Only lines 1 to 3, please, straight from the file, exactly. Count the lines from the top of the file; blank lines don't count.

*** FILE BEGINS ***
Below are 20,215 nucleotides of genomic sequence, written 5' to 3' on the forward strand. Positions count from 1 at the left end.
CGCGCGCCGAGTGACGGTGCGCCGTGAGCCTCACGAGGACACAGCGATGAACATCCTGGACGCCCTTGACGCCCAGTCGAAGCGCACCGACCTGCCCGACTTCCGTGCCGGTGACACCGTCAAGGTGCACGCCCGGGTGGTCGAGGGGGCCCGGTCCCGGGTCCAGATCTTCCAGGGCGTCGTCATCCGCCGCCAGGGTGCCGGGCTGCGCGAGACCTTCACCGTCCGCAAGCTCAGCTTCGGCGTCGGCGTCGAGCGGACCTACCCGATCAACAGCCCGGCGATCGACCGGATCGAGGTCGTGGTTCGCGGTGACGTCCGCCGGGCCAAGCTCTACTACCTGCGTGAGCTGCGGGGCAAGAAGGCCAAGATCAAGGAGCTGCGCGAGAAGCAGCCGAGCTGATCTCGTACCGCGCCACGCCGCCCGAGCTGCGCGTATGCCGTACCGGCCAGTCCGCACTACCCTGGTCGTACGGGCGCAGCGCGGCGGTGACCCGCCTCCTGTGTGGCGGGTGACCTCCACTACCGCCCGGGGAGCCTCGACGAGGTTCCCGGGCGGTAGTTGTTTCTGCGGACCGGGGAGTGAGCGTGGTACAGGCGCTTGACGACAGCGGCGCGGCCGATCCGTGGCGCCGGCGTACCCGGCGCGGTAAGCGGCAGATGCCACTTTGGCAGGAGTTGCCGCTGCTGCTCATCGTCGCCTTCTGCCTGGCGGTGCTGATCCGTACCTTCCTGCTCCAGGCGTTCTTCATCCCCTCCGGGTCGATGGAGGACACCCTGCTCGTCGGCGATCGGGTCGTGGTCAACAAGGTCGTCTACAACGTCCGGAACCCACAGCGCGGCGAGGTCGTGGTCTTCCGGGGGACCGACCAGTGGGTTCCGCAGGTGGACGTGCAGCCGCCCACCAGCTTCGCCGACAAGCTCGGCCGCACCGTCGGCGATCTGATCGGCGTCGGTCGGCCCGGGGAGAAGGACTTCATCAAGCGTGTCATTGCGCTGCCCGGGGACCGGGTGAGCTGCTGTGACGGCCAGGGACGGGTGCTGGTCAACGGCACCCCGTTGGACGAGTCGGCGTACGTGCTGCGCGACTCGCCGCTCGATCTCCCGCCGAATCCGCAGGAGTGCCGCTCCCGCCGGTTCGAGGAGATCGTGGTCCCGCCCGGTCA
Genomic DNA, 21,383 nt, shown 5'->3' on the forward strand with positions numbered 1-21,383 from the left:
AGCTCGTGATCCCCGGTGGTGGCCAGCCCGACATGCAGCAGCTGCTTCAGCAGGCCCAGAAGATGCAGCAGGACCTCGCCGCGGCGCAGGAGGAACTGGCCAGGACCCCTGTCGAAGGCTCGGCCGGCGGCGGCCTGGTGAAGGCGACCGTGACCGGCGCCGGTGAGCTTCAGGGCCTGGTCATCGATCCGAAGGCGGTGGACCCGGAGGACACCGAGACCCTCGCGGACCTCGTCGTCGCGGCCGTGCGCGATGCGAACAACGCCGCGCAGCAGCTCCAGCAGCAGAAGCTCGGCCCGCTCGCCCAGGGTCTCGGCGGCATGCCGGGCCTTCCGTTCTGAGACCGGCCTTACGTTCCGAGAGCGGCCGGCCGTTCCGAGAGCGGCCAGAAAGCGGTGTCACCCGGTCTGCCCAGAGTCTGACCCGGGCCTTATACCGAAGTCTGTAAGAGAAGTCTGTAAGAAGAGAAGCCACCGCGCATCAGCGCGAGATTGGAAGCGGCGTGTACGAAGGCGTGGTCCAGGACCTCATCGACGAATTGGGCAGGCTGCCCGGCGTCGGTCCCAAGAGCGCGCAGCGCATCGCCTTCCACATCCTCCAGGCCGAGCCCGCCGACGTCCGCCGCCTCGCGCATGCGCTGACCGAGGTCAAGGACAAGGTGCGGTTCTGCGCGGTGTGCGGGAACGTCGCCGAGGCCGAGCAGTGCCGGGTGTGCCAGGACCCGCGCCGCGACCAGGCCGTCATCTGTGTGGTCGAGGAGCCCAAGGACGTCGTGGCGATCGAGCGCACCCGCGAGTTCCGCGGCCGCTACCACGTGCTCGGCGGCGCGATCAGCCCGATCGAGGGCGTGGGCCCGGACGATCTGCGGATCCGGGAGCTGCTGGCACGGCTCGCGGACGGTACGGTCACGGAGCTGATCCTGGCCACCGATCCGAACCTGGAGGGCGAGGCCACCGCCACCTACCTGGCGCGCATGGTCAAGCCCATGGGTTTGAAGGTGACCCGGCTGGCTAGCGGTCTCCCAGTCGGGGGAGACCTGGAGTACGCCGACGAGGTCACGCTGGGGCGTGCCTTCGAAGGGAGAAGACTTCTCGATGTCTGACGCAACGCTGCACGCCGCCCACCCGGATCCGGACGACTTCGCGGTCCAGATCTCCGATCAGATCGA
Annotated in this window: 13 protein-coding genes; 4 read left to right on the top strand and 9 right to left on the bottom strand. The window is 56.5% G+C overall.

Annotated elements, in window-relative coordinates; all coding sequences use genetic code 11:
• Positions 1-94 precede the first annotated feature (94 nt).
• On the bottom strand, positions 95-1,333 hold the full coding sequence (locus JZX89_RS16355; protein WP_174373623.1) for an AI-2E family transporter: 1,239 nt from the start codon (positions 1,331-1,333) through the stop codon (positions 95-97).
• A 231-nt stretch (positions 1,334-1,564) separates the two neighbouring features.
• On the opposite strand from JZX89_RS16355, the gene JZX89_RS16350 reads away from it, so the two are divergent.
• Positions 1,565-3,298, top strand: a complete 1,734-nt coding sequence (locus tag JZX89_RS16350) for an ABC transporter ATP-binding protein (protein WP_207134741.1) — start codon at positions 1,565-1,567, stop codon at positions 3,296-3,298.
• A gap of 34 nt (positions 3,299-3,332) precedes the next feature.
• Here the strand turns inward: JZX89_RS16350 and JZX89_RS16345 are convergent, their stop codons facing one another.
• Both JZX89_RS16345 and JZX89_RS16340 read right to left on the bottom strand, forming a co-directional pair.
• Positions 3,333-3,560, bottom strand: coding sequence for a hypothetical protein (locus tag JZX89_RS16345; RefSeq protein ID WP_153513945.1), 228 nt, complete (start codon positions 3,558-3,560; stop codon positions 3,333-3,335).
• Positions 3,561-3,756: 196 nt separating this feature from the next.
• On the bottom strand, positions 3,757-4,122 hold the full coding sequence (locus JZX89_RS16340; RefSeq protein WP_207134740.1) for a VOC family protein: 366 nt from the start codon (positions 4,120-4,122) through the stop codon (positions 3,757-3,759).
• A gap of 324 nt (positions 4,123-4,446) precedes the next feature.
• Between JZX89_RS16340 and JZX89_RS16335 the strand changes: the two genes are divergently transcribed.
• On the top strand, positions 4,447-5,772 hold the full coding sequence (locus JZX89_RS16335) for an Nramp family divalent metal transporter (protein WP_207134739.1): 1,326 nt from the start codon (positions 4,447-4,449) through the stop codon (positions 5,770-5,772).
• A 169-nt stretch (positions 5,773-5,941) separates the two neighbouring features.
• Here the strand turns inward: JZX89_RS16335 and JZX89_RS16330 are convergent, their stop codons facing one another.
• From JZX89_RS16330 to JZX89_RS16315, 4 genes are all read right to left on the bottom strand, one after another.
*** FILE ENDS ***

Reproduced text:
Below are 20,215 nucleotides of genomic sequence, written 5' to 3' on the forward strand. Positions count from 1 at the left end.
CGCGCGCCGAGTGACGGTGCGCCGTGAGCCTCACGAGGACACAGCGATGAACATCCTGGACGCCCTTGACGCCCAGTCGAAGCGCACCGACCTGCCCGACTTCCGTGCCGGTGACACCGTCAAGGTGCACGCCCGGGTGGTCGAGGGGGCCCGGTCCCGGGTCCAGATCTTCCAGGGCGTCGTCATCCGCCGCCAGGGTGCCGGGCTGCGCGAGACCTTCACCGTCCGCAAGCTCAGCTTCGGCGTCGGCGTCGAGCGGACCTACCCGATCAACAGCCCGGCGATCGACCGGATCGAGGTCGTGGTTCGCGGTGACGTCCGCCGGGCCAAGCTCTACTACCTGCGTGAGCTGCGGGGCAAGAAGGCCAAGATCAAGGAGCTGCGCGAGAAGCAGCCGAGCTGATCTCGTACCGCGCCACGCCGCCCGAGCTGCGCGTATGCCGTACCGGCCAGTCCGCACTACCCTGGTCGTACGGGCGCAGCGCGGCGGTGACCCGCCTCCTGTGTGGCGGGTGACCTCCACTACCGCCCGGGGAGCCTCGACGAGGTTCCCGGGCGGTAGTTGTTTCTGCGGACCGGGGAGTGAGCGTGGTACAGGCGCTTGACGACAGCGGCGCGGCCGATCCGTGGCGCCGGCGTACCCGGCGCGGTAAGCGGCAGATGCCACTTTGGCAGGAGTTGCCGCTGCTGCTCATCGTCGCCTTCTGCCTGGCGGTGCTGATCCGTACCTTCCTGCTCCAGGCGTTCTTCATCCCCTCCGGGTCGATGGAGGACACCCTGCTCGTCGGCGATCGGGTCGTGGTCAACAAGGTCGTCTACAACGTCCGGAACCCACAGCGCGGCGAGGTCGTGGTCTTCCGGGGGACCGACCAGTGGGTTCCGCAGGTGGACGTGCAGCCGCCCACCAGCTTCGCCGACAAGCTCGGCCGCACCGTCGGCGATCTGATCGGCGTCGGTCGGCCCGGGGAGAAGGACTTCATCAAGCGTGTCATTGCGCTGCCCGGGGACCGGGTGAGCTGCTGTGACGGCCAGGGACGGGTGCTGGTCAACGGCACCCCGTTGGACGAGTCGGCGTACGTGCTGCGCGACTCGCCGCTCGATCTCCCGCCGAATCCGCAGGAGTGCCGCTCCCGCCGGTTCGAGGAGATCGTGGTCCCGCCCGGTCA
Genomic DNA, 21,383 nt, shown 5'->3' on the forward strand with positions numbered 1-21,383 from the left: